Featured Post

This is the Kodak Moment for the Auto Industry

Plug-In Drivers Not Missin' the Piston Electric vehicles are here to stay. Their market acceptance is currently small but growing...

Wednesday, September 10, 2014

Mental "Glitches" Are Slowing EV Sales (part 2 - Status Quo)

In part 1 of this series we examined how Cognitive Dissonance could impact the mass adoption of plug-in vehicles. In part 2, we'll explore the status quo bias.

Status Quo Bias

We all have routines. These routines are well honed and comfortable. Change is hard; it disrupts these routines and forces us to form new habits. During this disruption period we could do something foolish and mess up our whole life, or so the fear goes.

Our brains are wired to follow what we know. If you can take a path that you have walked many times or one that may also get you to your destination, you'll likely take the known path (despite Robert Frost's advice). The road less traveled is often jagged, thorny, and a dead end.

If you need to be at work for an early meeting, how likely are you to try out a new route for the first time that morning? When you are under time pressure, you do what you know works. This is common sense and likely the smart thing to do. However, if you fall back on this 'take the known path' pattern without true consideration of the alternatives, you have fallen into the status quo trap. The perniciousness of this bias is the implicit assumption that alternatives to the status quo are automatically inferior.

Here are a few phrases that might tip you off that you or someone else is using status quo bias justification:
  • This is how we have always done it.
  • This was good enough for my parents. 
  • That is how I was taught.
Throughout history, this bias has slowed the adoption for technology. Here are two quick examples: wristwatches and forks.


Although wristwatchs date back the late 1500s, it was only after 3 centuries (the late 1800s) that they were seen as more than a woman's fashion accessory. The British Army began using wristwatches during colonial military campaigns. Using a pocket watch in the heat of battle or while mounted on a horse was impractical. During the First World War, tactics that required precise synchronization emerged. This meant that officers on all sides began to wear wristwatches. Military pilots found them more convenient than a pocket watch for much the same reason as the mounted infantry. Upon returning home, the public perception shifted drastically and the wristwatch found mass market adoption in the post WWI era. By 1930, the ratio of wristwatches to pocket-watches was 50 to 1.


This humble eating utensil is arguably the most ubiquitous tool on the planet. This was not always the case. When the fork was first introduced to the western world, it had detractors. It was considered unnecessary, effeminate, and only needed by those who were not skilled enough with traditional implements. The Roman Catholic Church expressly disapproved of it, calling it an "excessive delicacy." The fork, however, did find an enthusiastic niche. In the 11th century, the Italian peninsula hailed it as the perfect device for twirling long pasta noodles such as spaghetti and fettuccine. Still, forks were not commonly used in Western Europe until the 16th century. It was not until the 18th century that forks became common in Great Britain and North America.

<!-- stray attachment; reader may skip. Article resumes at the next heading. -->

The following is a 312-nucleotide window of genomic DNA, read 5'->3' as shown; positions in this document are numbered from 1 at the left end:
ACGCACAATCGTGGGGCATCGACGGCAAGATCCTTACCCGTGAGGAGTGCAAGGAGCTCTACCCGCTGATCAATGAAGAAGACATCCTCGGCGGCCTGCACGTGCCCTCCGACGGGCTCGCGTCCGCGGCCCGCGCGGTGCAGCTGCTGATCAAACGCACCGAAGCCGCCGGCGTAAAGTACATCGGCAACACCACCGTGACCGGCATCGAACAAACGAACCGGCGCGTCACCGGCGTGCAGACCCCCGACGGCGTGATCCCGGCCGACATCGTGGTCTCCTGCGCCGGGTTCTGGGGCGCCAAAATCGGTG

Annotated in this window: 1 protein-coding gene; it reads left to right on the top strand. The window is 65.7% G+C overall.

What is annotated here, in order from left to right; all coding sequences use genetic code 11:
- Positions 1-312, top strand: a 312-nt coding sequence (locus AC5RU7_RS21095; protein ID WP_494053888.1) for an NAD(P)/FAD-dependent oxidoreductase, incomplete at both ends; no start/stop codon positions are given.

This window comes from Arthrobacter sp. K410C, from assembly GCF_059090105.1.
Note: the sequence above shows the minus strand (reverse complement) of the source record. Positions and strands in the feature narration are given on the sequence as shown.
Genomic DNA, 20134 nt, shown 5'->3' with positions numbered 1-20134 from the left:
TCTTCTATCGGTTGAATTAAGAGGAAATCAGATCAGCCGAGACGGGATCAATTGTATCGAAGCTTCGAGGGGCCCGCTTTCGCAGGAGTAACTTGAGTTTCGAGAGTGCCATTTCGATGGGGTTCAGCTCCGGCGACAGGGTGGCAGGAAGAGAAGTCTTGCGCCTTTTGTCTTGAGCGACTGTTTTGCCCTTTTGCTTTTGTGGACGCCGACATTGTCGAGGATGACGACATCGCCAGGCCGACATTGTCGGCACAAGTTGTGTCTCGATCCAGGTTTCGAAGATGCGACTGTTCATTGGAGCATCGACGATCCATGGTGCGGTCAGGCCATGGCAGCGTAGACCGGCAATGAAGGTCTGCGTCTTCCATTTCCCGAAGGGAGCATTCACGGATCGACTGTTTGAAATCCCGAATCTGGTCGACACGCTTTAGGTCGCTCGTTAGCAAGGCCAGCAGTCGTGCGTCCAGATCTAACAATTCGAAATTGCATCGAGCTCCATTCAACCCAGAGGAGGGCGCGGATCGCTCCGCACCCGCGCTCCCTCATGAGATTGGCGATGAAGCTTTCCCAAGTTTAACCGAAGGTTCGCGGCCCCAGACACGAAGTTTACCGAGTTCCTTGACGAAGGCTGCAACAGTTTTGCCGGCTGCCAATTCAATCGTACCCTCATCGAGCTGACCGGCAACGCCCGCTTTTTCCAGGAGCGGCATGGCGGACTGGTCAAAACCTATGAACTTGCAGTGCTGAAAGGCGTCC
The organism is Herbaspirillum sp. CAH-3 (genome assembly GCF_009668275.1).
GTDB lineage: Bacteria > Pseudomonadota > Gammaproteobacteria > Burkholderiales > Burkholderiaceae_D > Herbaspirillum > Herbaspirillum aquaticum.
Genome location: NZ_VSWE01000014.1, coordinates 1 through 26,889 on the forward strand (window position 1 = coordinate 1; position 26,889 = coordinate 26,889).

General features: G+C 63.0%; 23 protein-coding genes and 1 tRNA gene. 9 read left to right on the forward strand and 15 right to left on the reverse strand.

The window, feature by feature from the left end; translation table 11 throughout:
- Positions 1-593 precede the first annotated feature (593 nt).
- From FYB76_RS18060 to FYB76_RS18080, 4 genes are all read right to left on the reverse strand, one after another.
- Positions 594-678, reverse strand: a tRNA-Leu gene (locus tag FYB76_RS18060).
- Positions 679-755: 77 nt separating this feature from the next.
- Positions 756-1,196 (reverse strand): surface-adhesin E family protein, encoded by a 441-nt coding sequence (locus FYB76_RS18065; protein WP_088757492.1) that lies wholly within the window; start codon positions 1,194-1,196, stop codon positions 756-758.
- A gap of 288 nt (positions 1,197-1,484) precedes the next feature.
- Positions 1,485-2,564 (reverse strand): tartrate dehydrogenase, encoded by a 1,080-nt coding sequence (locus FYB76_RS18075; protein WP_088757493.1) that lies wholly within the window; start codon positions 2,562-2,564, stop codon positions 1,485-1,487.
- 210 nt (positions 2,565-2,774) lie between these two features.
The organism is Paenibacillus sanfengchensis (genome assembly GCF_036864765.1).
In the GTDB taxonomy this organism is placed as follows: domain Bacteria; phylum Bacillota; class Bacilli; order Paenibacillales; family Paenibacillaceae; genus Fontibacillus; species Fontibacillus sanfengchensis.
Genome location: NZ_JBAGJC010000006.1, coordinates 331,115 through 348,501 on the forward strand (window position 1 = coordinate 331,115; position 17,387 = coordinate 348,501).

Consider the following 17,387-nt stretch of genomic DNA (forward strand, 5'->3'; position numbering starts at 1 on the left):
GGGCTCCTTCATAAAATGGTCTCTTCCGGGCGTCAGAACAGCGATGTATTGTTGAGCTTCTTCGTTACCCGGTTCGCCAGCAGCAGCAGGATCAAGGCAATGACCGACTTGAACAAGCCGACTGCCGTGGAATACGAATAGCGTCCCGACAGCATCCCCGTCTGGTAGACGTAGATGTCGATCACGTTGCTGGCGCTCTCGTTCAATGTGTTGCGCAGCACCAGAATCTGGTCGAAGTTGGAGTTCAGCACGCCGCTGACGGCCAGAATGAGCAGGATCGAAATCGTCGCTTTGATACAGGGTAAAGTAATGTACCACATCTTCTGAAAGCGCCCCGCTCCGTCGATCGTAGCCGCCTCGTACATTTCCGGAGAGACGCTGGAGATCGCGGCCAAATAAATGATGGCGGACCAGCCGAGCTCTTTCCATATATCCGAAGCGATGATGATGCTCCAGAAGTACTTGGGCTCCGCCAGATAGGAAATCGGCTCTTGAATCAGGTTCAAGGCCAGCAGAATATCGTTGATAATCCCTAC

Impact on technology adoption

Ok, so wristwatches and forks took centuries after their invention to reach mass adoption. Status quo cannot be the only cause of the slow adoption of these two innovations, but the status quo was clearly set against them. The good news is that there are plenty of examples of new technology being adopted faster than on a scale measured in centuries.

New Economy Handbook: Hall and Khan November 2002

Times change. And when they do, we need to adapt.

"It is not the strongest of the species that survives, nor the most intelligent that survives. It is the one that is most adaptable to change."
~ Attributed to Charles Darwin (although there is no proof that he ever said this)

Since that quote's origin is suspect, let's use another:

"We can't solve problems by using the same kind of thinking we used when we created them."
~ Albert Einstein

The status quo bias would keep us in exactly the same model of thinking that we have always used.

Back to Plug-In Vehicles

Gasoline is the status quo today. It is easy for most people to just continue doing things the way they always have and to keep going to the pump. As long as gas prices stay below $4 USD per gallon, most people don't complain too much and would likely fall into the status quo.

What would it take to make them reconsider this habit?

It takes motivation to make a change. Wristwatches were spurred by crisis and forks by an enthusiastic niche. PEVs have both of these today.
  • Crisis: Take your pick: National Debt, Global Security, Climate Change, Environmental Damage...
  • Enthusiastic Niche: The owners of plug-in vehicles are enthusiastic. They have clubs, forums, events, and even blogs (like this one). PEVs have owner satisfaction rates that are far above their gas-powered counterparts.
The growth of EV sales from 2011 - 2014 has been double-digit year-over-year growth, albeit still small, it shows no sign of slowing and it shows that the status quo bias can be overcome.

Thanks for reading part 2. Here is the link to part 3: Confirmation Bias

No comments:

Post a Comment